Unfortunately, the team’s post-season record through those three appearances is 2-5. In fact the Pittsburgh Pirates haven’t won a post-season series in four decades, since the 1979 World Series championship.

A newspaper executive, Nutting led a family group that purchased the team from a group headed by Kevin McClatchey. Forbes puts the franchise’s value at $1.8 billion, ranking 20th among the 30 teams. Relative to its fellow franchisees, that value has actually risen significantly since the Pirates stood 30th in value in 2010.

The bad news is that a disproportionate amount of the growth has come from external sources, namely MLB. Pittsburgh’s cut of revenue sharing amounts to $551 million, the eighth largest slice in baseball and more than 43 percent of overall value.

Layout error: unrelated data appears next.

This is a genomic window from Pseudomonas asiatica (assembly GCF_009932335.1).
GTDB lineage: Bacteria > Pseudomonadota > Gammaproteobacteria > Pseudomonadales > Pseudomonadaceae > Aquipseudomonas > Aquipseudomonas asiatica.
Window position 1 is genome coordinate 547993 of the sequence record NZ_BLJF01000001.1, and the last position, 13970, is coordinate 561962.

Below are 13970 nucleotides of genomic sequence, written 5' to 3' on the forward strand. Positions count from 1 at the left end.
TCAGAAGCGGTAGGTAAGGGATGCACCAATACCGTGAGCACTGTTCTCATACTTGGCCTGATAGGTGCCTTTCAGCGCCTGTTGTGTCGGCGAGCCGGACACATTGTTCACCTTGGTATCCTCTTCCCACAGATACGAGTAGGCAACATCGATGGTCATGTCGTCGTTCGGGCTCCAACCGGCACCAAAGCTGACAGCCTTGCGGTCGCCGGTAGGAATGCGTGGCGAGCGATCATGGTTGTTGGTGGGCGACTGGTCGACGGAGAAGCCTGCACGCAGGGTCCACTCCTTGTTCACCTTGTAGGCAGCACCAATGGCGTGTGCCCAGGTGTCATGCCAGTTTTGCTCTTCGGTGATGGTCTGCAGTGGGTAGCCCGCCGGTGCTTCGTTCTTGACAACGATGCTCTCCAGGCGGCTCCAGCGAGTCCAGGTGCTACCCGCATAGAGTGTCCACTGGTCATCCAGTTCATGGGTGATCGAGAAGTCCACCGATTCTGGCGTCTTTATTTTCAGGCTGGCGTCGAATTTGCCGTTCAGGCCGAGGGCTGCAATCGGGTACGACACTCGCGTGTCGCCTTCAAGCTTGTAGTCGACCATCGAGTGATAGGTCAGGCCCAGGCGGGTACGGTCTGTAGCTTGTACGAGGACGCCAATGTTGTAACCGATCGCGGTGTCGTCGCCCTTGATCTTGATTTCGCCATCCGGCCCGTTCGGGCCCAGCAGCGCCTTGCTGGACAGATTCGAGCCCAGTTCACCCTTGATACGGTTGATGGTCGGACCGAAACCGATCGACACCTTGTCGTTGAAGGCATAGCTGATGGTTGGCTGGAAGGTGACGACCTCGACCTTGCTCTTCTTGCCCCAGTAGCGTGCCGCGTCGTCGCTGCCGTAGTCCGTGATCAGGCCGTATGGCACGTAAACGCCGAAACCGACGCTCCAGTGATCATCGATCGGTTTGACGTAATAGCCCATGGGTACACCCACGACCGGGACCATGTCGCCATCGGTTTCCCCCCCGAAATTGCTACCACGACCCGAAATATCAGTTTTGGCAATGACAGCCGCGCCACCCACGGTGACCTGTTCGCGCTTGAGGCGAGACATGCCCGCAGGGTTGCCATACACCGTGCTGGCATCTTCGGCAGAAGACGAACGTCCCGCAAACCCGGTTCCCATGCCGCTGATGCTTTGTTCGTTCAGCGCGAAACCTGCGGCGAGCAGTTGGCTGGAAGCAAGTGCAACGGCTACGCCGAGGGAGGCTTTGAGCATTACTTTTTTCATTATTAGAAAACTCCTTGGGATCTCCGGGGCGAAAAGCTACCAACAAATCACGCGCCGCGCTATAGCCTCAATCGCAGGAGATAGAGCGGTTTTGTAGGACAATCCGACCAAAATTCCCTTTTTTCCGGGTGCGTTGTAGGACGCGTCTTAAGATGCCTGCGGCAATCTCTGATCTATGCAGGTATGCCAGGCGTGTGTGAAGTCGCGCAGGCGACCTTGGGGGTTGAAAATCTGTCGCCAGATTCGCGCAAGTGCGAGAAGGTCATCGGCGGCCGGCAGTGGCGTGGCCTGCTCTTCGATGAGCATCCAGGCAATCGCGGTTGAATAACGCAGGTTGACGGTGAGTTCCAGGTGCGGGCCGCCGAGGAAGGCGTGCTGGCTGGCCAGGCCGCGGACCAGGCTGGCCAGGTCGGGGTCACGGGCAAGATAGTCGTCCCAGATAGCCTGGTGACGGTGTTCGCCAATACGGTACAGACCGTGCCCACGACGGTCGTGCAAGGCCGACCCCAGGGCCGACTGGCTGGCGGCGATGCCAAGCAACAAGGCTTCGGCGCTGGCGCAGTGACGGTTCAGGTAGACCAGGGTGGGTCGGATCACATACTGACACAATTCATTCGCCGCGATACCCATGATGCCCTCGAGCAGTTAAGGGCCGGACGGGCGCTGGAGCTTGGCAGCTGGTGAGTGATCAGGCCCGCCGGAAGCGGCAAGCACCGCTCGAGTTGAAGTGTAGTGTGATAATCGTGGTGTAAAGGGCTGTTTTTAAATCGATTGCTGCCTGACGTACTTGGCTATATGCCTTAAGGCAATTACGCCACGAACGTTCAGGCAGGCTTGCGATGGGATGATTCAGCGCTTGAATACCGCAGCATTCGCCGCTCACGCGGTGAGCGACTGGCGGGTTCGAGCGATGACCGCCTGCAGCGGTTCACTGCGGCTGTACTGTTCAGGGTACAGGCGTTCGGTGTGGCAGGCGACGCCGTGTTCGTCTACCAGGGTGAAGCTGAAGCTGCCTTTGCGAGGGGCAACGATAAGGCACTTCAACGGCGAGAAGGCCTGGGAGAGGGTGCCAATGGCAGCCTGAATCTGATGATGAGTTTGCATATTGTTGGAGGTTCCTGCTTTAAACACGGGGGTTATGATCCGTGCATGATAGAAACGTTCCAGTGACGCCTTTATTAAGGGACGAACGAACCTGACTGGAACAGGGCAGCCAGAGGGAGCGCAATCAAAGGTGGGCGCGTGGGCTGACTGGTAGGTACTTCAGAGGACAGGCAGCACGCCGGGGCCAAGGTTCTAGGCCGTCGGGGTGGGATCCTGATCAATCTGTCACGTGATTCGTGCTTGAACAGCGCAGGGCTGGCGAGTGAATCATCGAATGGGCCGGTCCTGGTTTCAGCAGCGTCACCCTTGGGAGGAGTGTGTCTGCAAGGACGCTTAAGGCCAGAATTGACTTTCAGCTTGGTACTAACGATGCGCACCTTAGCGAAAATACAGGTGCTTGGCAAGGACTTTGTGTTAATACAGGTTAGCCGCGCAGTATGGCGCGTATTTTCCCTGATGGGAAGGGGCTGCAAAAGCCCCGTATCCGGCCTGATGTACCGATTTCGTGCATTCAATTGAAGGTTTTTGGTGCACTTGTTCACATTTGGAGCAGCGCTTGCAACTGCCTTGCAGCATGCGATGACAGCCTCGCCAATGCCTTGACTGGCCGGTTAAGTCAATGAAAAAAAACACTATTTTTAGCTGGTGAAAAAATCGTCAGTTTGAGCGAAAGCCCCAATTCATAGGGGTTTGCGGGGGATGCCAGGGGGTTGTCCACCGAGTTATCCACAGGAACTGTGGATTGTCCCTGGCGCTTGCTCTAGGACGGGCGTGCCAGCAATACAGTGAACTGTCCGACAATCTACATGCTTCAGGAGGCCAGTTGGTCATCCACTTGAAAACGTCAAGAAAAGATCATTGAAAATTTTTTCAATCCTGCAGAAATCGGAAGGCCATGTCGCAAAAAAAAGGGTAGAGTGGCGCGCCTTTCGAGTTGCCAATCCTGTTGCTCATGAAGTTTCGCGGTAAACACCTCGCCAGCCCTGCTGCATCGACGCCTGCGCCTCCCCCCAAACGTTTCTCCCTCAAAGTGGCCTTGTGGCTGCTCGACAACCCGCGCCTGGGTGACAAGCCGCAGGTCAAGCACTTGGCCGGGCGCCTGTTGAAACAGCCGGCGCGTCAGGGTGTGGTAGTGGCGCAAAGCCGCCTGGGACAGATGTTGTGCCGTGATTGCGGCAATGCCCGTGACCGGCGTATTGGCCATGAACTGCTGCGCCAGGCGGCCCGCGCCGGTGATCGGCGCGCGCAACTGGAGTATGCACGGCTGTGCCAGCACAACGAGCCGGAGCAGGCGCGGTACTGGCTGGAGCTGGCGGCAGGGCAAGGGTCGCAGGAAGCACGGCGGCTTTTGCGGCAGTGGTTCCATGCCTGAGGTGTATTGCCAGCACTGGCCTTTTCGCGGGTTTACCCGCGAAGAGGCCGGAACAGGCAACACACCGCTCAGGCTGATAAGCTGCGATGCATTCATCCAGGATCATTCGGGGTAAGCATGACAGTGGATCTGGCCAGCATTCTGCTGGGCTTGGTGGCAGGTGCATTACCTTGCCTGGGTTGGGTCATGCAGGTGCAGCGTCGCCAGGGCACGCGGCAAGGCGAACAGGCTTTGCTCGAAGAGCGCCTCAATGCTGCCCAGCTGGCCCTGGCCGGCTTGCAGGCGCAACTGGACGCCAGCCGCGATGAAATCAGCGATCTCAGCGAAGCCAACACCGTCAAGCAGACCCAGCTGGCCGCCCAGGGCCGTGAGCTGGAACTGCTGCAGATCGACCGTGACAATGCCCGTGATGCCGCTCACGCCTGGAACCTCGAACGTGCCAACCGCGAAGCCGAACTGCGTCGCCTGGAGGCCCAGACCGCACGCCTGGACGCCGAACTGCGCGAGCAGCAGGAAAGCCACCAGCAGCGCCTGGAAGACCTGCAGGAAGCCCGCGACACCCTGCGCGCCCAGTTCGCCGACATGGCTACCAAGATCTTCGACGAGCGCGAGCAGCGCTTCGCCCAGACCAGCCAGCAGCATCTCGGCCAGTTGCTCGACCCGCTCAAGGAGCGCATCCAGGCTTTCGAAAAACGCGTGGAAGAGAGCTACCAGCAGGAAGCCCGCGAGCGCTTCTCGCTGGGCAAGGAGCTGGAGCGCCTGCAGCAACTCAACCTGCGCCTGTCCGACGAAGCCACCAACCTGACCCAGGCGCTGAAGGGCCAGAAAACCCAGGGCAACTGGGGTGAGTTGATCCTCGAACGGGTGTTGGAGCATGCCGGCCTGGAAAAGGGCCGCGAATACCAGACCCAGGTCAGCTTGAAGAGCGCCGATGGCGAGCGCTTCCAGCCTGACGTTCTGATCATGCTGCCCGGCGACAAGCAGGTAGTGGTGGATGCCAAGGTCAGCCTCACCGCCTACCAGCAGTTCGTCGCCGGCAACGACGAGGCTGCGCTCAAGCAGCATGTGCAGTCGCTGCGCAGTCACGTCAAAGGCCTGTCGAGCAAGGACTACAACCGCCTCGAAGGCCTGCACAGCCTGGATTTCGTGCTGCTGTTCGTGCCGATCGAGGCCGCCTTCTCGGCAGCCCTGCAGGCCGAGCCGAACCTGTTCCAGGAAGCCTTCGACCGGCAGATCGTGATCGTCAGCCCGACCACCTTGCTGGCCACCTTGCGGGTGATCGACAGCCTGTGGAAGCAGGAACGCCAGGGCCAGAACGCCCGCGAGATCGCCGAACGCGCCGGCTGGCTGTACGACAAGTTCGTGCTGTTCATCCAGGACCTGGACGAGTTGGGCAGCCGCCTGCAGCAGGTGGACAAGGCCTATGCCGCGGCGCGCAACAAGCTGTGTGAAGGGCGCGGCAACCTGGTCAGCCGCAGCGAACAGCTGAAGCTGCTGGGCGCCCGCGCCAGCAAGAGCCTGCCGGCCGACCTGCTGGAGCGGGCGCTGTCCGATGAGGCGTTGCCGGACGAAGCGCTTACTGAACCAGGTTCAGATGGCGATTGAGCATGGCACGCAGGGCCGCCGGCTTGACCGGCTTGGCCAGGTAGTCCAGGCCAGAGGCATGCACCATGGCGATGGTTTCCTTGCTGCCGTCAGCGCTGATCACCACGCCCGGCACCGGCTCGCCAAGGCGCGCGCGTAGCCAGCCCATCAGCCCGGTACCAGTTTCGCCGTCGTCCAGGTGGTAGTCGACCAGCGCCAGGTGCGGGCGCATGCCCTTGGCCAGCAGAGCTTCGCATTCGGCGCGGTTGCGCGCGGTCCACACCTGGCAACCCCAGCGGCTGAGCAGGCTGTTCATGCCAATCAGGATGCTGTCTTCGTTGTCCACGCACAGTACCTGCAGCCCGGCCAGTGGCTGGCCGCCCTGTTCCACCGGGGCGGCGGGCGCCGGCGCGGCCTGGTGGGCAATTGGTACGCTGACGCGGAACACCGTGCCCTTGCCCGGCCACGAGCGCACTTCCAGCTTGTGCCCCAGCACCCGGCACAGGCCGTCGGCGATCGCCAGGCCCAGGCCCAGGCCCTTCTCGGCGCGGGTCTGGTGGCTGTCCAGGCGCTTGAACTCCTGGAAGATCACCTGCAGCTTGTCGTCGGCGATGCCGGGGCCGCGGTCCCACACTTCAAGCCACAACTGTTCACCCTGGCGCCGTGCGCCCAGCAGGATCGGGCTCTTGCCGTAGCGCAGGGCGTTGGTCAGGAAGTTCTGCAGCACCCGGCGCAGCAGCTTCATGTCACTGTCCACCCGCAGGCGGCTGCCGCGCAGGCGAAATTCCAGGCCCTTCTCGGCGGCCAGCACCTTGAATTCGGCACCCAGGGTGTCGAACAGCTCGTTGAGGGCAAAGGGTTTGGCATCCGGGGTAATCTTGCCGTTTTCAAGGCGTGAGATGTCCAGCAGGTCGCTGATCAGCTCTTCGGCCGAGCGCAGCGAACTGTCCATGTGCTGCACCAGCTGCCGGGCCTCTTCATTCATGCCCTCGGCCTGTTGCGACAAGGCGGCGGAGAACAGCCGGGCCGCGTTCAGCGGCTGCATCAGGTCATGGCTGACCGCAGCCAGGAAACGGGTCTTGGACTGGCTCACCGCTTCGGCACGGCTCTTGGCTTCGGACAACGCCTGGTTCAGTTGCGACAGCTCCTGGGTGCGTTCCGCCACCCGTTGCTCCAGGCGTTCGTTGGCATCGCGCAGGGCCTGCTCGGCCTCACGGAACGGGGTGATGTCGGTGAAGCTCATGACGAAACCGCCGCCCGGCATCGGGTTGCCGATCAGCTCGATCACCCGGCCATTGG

By contrast, the $542 million received by the St. Louis Cardinals constitutes only 26 percent of that team’s value, and the $552 million received by the Dodgers amounts to just 17 percent. The MLB average is 30 percent.

The Pirates play in PNC Park, a facility universally lauded for its scenic beauty and functionality. What PNC Park has not done for the Pirates is generate revenue, a little-discussed but vital requirement of any modern stadium.

In 2019 the Pirates derived $170 million in stadium-related revenue. Again comparisons can provide context. That figure ranks 25th in the game, ahead of only the stadiums serving the Reds, Orioles, Rays, A’s and Marlins.

The Milwaukee Brewers, in a market containing 800,000 fewer people, harvested $69 million more from their home park than did the Pirates. The average ballpark produces 18 percent of its home team’s value; in Pittsburgh, it’s 13 percent.